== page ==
Weather cause of disruption

Workers inspect boulders up to 10m across and weighing several tonnes which landed on State...
Workers inspect boulders up to 10m across and weighing several tonnes which landed on State Highway 6 early yesterday. Photos by Mark Price.
Wild wind on Wednesday cut electricity to 1400 customers in Southland and Otago and closed roads and skifields.

Recent rain and wind are thought to have been the cause of a slip that kept State Highway 6 - the only direct road link between Otago and Westland - closed for most of yesterday after a road maintenance team noticed rocks falling from Izzy's Bluff, above the road, 16km south of Makarora, on Wednesday night.

One lane reopened at 4pm yesterday and the road was expected to be fully open in the middle of next week.

PowerNet general manager operations Gary Pritchard said electricity was restored to southern homes by noon yesterday, with the worst-affected areas Stirling, Warepa, Charlton, Mandeville, Otamita and Ardlussa.

Helicopter pilot Harvey Hutton drops water on to a slip near Makarora.
Helicopter pilot Harvey Hutton drops water on to a slip near Makarora.
A power line was brought down on the Balclutha bridge yesterday morning. Senior Constable Graeme Ferguson said two truck drivers saw the lines were down and blocked the road before calling the power company.

Traffic delays lasted about 20 minutes as linemen worked to fix the lines.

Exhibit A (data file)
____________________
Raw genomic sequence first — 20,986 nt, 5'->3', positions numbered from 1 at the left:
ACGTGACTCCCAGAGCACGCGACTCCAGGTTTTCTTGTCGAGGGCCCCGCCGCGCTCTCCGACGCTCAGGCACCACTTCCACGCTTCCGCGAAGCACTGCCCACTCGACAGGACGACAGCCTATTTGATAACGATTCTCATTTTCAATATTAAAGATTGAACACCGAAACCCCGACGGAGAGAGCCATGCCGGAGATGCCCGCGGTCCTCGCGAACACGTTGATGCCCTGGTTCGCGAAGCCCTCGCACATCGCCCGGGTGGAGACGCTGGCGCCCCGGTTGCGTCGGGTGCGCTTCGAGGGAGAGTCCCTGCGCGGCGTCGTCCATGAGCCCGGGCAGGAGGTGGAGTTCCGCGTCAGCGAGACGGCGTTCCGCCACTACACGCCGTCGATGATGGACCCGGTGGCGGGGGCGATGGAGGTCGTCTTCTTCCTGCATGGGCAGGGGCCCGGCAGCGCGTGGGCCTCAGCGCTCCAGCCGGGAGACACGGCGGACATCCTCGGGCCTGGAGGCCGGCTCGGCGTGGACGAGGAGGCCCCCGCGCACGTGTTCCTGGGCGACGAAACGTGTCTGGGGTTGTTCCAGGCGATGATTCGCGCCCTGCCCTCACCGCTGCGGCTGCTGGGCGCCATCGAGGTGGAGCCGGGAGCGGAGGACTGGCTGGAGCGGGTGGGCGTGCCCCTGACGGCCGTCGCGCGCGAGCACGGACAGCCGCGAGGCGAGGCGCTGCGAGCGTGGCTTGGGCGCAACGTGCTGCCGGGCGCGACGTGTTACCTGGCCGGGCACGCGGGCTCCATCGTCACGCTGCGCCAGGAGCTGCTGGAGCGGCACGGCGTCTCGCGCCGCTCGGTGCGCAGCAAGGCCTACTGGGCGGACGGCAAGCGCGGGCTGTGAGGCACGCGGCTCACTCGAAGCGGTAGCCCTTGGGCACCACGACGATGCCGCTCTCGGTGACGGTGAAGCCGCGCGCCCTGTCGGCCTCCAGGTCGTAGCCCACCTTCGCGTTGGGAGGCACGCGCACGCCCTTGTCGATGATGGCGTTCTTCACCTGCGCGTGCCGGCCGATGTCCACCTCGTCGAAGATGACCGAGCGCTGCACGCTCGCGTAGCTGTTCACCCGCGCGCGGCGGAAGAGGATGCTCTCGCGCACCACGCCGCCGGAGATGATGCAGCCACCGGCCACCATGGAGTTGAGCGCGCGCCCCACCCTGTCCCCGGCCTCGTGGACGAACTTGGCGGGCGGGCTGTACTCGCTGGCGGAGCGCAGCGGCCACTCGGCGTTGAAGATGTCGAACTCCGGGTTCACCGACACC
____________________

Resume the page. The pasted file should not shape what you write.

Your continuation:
Meanwhile, the risk of avalanche due to snow melt meant the closure last night of State Highway 94, Te Anau to Milford, and high winds the closure of Coronet Peak, Remarkables and Treble Cone skifields from yesterday morning.

There were reports yesterday of rocks breaking windscreens in the Remarkables car park due to the high wind gusts.

Opus senior geotechnical engineer Rob Bond told the Otago Daily Times the Makarora slip, including some very large boulders, was likely to have been brought down by wind and heavy rain.

Makarora received 158mm of rain in the week between August 30 and September 5, according to the latest Otago Regional Council figures.

The amount of material in the slip was estimated at about 1000 cubic metres or 100 truckloads.

Helicopter operator Harvey Hutton used a monsoon bucket to drop water on the top of the slip, 50m above the road, to dislodge further loose material, until strong winds stopped the helicopter operation late in the morning.

A digger was able to make the slip safe enough for one lane to be opened late yesterday afternoon.

Mr Bond said further work would be done on the slip today to allow the road to be fully reopened. The road is carved out of a steep hillside above Lake Wanaka, and continues on through the Haast Pass.

Courier Post driver Matt Webb carrying, among other things, the ODT newspapers for the West Coast, was one of those held up on the south side of the rockfall for more than six hours. He also had a bunch of fresh flowers ordered for a woman at Haast by her husband, and "frozen" venison.

Mr Webb, who has driven 1.3 million kms on his run between Clyde and Fox Glacier in the last seven years, said rocks had been falling for about a week. He often stopped to clear the road.


- Additional reporting by Nicholas McBride, of the Greymouth Star.


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